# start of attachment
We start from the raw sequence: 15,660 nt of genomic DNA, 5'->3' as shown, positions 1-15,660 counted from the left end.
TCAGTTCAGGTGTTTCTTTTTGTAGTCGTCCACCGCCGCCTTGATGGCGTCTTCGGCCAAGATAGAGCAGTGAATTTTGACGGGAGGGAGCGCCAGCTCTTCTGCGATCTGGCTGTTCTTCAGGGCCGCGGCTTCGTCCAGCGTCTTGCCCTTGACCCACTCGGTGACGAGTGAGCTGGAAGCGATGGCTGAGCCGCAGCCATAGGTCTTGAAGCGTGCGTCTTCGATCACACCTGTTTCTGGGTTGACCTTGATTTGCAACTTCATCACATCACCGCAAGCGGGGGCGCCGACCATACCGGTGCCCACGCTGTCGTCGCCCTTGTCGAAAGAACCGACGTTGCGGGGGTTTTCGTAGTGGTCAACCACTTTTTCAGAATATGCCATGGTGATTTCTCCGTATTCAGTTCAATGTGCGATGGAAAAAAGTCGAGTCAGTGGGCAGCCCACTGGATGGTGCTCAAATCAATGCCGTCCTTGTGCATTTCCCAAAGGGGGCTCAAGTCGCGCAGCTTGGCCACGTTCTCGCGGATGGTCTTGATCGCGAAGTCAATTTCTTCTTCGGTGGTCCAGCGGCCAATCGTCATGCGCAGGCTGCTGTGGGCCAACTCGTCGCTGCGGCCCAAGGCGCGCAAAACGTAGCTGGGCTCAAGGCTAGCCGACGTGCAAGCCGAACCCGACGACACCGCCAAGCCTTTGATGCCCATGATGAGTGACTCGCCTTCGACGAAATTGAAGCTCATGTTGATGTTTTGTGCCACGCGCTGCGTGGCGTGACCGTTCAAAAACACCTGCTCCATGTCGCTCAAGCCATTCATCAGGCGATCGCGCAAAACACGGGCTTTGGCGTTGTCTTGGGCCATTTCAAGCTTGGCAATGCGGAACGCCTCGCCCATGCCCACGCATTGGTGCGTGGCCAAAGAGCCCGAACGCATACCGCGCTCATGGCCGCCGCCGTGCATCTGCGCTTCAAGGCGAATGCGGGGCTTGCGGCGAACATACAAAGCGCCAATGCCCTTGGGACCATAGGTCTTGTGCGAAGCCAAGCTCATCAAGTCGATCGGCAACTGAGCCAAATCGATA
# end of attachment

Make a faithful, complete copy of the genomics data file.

We start from the raw sequence: 15,660 nt of genomic DNA, 5'->3' as shown, positions 1-15,660 counted from the left end.
TCAGTTCAGGTGTTTCTTTTTGTAGTCGTCCACCGCCGCCTTGATGGCGTCTTCGGCCAAGATAGAGCAGTGAATTTTGACGGGAGGGAGCGCCAGCTCTTCTGCGATCTGGCTGTTCTTCAGGGCCGCGGCTTCGTCCAGCGTCTTGCCCTTGACCCACTCGGTGACGAGTGAGCTGGAAGCGATGGCTGAGCCGCAGCCATAGGTCTTGAAGCGTGCGTCTTCGATCACACCTGTTTCTGGGTTGACCTTGATTTGCAACTTCATCACATCACCGCAAGCGGGGGCGCCGACCATACCGGTGCCCACGCTGTCGTCGCCCTTGTCGAAAGAACCGACGTTGCGGGGGTTTTCGTAGTGGTCAACCACTTTTTCAGAATATGCCATGGTGATTTCTCCGTATTCAGTTCAATGTGCGATGGAAAAAAGTCGAGTCAGTGGGCAGCCCACTGGATGGTGCTCAAATCAATGCCGTCCTTGTGCATTTCCCAAAGGGGGCTCAAGTCGCGCAGCTTGGCCACGTTCTCGCGGATGGTCTTGATCGCGAAGTCAATTTCTTCTTCGGTGGTCCAGCGGCCAATCGTCATGCGCAGGCTGCTGTGGGCCAACTCGTCGCTGCGGCCCAAGGCGCGCAAAACGTAGCTGGGCTCAAGGCTAGCCGACGTGCAAGCCGAACCCGACGACACCGCCAAGCCTTTGATGCCCATGATGAGTGACTCGCCTTCGACGAAATTGAAGCTCATGTTGATGTTTTGTGCCACGCGCTGCGTGGCGTGACCGTTCAAAAACACCTGCTCCATGTCGCTCAAGCCATTCATCAGGCGATCGCGCAAAACACGGGCTTTGGCGTTGTCTTGGGCCATTTCAAGCTTGGCAATGCGGAACGCCTCGCCCATGCCCACGCATTGGTGCGTGGCCAAAGAGCCCGAACGCATACCGCGCTCATGGCCGCCGCCGTGCATCTGCGCTTCAAGGCGAATGCGGGGCTTGCGGCGAACATACAAAGCGCCAATGCCCTTGGGACCATAGGTCTTGTGCGAAGCCAAGCTCATCAAGTCGATCGGCAACTGAGCCAAATCGATA